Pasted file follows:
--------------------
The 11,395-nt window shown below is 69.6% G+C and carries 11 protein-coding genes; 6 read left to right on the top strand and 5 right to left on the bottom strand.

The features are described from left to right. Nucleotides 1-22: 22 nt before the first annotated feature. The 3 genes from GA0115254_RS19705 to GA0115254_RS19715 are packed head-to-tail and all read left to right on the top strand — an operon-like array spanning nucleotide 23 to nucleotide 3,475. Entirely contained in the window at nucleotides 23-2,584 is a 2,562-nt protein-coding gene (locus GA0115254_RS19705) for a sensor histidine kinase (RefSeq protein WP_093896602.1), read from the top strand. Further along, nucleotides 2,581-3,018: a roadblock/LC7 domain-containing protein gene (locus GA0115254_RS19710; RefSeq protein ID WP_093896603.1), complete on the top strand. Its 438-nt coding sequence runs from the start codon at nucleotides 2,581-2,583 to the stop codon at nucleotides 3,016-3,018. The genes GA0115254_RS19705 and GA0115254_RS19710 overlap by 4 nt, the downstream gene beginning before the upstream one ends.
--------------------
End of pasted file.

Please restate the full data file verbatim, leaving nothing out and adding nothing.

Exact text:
The 11,395-nt window shown below is 69.6% G+C and carries 11 protein-coding genes; 6 read left to right on the top strand and 5 right to left on the bottom strand.

The features are described from left to right. Nucleotides 1-22: 22 nt before the first annotated feature. The 3 genes from GA0115254_RS19705 to GA0115254_RS19715 are packed head-to-tail and all read left to right on the top strand — an operon-like array spanning nucleotide 23 to nucleotide 3,475. Entirely contained in the window at nucleotides 23-2,584 is a 2,562-nt protein-coding gene (locus GA0115254_RS19705) for a sensor histidine kinase (RefSeq protein WP_093896602.1), read from the top strand. Further along, nucleotides 2,581-3,018: a roadblock/LC7 domain-containing protein gene (locus GA0115254_RS19710; RefSeq protein ID WP_093896603.1), complete on the top strand. Its 438-nt coding sequence runs from the start codon at nucleotides 2,581-2,583 to the stop codon at nucleotides 3,016-3,018. The genes GA0115254_RS19705 and GA0115254_RS19710 overlap by 4 nt, the downstream gene beginning before the upstream one ends.